LOCALE(7) Linux Programmer's Manual LOCALE(7)
locale - Description of multi-language support
A locale is a set of language and cultural rules. These
cover aspects such as language for messages, different
character sets, lexigraphic conventions, etc. A program
needs to be able to determine its locale and act accord-
ingly to be portable to different cultures.
The header <locale.h> declares data types, functions and
macros which are useful in this task.
The functions it declares are setlocale() to set the cur-
rent locale, and localeconv() to get information about
There are different categories for local information a
program might need; they are declared as macros. Using
them as the first argument to the setlocale() function, it
is possible to set one of these to the desired locale:
This is used to change the behaviour of the func-
tions strcoll() and strxfrm(), which are used to
compare strings in the local alphabet. For exam-
ple, the German sharp s is sorted as "ss".
This changes the behaviour of the character han-
dling and classification functions, such as isup-
per() and toupper(), and the multi-byte character
functions such as mblen() or wctomb().
changes the information returned by localeconv()
which describes the way numbers are usually
printed, with details such as decimal point versus
decimal comma. This information is internally used
by the functions strfmon() .
changes the language messages are displayed in and
how an affirmative or negative answer looks like.
The GNU C-library contains the rpmatch() function
to ease the use of these information.
changes the informations used by the printf() and
scanf() family of functions, when they are advised
to use the locale-settings. This information can
also be read with the localeconv() function.
changes the behaviour of the strftime() function to
display the current time in a locally acceptable
form; for example, most of Europe uses a 24-hour
clock vs. the US' 12-hour clock.
LC_ALL All of the above.
If the second argument to setlocale() is empty string, "",
for the default locale, it is determined using the follow-
1. If there is a non-null environment variable LC_ALL,
the value of LC_ALL is used.
2. If an environment variable with the same name as
one of the categories above exists and is non-null,
its value is used for that category.
3. If there is a non-null environment variable LANG,
the value of LANG is used.
Values about local numeric formatting is made available in
a struct lconv returned by the localeconv() function,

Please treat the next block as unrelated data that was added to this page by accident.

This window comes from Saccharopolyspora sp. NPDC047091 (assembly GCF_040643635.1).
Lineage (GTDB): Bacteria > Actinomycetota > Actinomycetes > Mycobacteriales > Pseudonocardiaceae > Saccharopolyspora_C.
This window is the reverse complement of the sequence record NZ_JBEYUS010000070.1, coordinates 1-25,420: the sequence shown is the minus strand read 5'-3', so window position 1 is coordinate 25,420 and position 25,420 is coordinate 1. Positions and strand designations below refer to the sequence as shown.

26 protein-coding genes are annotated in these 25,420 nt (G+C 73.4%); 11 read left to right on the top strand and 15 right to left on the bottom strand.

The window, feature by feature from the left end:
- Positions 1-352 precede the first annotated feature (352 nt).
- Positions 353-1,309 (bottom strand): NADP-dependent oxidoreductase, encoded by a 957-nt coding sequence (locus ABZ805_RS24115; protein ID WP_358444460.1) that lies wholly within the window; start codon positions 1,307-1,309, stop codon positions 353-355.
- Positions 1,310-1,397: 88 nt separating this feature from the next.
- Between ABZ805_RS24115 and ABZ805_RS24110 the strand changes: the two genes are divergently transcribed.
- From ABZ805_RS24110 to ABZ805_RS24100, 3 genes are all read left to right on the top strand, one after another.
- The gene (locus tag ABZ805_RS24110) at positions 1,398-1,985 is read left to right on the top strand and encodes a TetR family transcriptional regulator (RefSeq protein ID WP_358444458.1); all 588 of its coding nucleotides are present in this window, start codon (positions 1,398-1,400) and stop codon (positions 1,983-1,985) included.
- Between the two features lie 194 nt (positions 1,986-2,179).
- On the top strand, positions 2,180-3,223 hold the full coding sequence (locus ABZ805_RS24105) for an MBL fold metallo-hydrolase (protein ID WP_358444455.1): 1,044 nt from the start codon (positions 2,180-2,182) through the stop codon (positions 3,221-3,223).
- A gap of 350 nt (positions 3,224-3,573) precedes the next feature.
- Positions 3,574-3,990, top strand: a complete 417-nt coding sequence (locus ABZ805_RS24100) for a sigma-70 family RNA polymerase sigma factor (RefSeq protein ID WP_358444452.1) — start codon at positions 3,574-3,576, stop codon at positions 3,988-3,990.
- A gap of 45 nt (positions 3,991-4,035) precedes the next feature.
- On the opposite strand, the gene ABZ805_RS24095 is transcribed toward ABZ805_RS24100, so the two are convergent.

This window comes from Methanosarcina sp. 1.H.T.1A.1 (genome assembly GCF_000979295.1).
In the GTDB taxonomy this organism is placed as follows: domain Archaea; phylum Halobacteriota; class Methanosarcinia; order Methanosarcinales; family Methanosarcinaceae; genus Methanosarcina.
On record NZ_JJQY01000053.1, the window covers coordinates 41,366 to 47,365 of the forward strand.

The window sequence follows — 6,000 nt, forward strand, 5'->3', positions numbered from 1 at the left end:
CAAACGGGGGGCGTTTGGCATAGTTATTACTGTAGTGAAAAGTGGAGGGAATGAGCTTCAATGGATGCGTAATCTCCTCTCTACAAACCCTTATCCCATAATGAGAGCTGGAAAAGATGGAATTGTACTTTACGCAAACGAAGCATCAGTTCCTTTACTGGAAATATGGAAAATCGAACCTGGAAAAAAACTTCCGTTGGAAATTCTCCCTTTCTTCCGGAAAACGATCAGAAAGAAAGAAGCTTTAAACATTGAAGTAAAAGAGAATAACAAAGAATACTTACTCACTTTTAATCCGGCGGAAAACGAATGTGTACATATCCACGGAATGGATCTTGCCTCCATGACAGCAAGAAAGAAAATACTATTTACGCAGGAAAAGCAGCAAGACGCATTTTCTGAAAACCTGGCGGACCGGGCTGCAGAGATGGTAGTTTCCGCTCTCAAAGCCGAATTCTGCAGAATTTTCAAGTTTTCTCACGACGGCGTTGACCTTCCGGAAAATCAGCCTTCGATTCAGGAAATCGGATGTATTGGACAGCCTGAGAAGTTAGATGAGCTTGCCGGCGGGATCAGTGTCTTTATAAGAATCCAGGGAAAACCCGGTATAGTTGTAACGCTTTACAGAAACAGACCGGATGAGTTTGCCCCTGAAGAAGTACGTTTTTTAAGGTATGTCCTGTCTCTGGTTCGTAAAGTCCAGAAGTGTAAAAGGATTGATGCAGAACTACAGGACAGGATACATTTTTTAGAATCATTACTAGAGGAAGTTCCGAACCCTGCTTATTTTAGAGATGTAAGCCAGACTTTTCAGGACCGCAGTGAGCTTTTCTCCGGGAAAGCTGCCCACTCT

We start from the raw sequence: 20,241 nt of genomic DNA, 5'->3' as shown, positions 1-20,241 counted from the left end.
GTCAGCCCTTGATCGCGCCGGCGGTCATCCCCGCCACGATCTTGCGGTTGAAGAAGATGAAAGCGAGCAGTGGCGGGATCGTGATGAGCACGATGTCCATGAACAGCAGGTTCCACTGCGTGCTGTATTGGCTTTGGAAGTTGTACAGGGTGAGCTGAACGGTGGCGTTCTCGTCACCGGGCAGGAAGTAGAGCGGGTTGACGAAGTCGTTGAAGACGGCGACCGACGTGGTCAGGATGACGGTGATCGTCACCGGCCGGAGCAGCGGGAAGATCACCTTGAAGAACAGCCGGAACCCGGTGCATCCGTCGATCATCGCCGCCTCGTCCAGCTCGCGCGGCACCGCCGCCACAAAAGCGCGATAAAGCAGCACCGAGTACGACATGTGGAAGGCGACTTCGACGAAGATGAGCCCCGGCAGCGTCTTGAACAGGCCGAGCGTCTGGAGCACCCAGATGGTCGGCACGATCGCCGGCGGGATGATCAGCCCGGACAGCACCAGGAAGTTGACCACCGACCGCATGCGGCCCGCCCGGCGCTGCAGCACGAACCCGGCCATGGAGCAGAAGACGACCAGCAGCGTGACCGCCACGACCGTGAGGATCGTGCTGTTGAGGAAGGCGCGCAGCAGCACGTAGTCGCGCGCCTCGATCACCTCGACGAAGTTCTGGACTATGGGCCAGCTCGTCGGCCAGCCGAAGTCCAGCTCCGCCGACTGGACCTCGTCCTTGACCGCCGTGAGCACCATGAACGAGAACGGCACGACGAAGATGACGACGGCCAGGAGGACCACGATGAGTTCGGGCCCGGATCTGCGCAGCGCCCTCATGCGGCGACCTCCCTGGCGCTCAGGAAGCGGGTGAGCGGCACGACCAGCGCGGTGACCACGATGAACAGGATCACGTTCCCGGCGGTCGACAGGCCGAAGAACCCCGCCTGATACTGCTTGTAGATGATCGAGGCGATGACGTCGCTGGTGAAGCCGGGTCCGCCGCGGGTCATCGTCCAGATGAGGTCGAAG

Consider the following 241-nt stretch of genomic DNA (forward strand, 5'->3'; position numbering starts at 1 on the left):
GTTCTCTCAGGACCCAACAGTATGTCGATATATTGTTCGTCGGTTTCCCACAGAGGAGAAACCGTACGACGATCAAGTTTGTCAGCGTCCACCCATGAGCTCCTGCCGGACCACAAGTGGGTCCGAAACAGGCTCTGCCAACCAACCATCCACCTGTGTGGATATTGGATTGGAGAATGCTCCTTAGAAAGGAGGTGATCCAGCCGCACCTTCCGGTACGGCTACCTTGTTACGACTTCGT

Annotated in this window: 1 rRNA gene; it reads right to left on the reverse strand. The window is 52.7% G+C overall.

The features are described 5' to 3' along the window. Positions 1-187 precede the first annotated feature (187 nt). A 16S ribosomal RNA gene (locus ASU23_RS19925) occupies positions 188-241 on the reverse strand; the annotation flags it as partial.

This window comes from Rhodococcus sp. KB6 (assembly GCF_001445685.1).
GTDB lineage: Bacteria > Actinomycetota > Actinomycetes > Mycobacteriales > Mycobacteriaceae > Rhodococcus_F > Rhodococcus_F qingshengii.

which has the following declaration:
/* Numeric (non-monetary) information. */
char *decimal_point; /* Decimal point character. */
char *thousands_sep; /* Thousands separator. */
/* Each element is the number of digits in each group;
elements with higher indices are farther left.
An element with value CHAR_MAX means that no further grouping is done.
An element with value 0 means that the previous element is used
for all groups farther left. */
/* Monetary information. */
/* First three chars are a currency symbol from ISO 4217.
Fourth char is the separator. Fifth char is ' '. */
char *currency_symbol; /* Local currency symbol. */
char *mon_decimal_point; /* Decimal point character. */
char *mon_thousands_sep; /* Thousands separator. */
char *mon_grouping; /* Like `grouping' element (above). */
char *positive_sign; /* Sign for positive values. */
char *negative_sign; /* Sign for negative values. */
char int_frac_digits; /* Int'l fractional digits. */
char frac_digits; /* Local fractional digits. */
/* 1 if currency_symbol precedes a positive value, 0 if succeeds. */
/* 1 if a space separates currency_symbol from a positive value. */
/* 1 if currency_symbol precedes a negative value, 0 if succeeds. */
/* 1 if a space separates currency_symbol from a negative value. */
/* Positive and negative sign positions:
0 Parentheses surround the quantity and currency_symbol.
1 The sign string precedes the quantity and currency_symbol.
2 The sign string succeeds the quantity and currency_symbol.
3 The sign string immediately precedes the currency_symbol.
4 The sign string immediately succeeds the currency_symbol. */
setlocale(3), localeconv(3), locale(1), localedef(1) ,
rpmatch(3), strfmon(3), strcoll(3), strxfrm(3), strf-
Linux April 24, 1993 1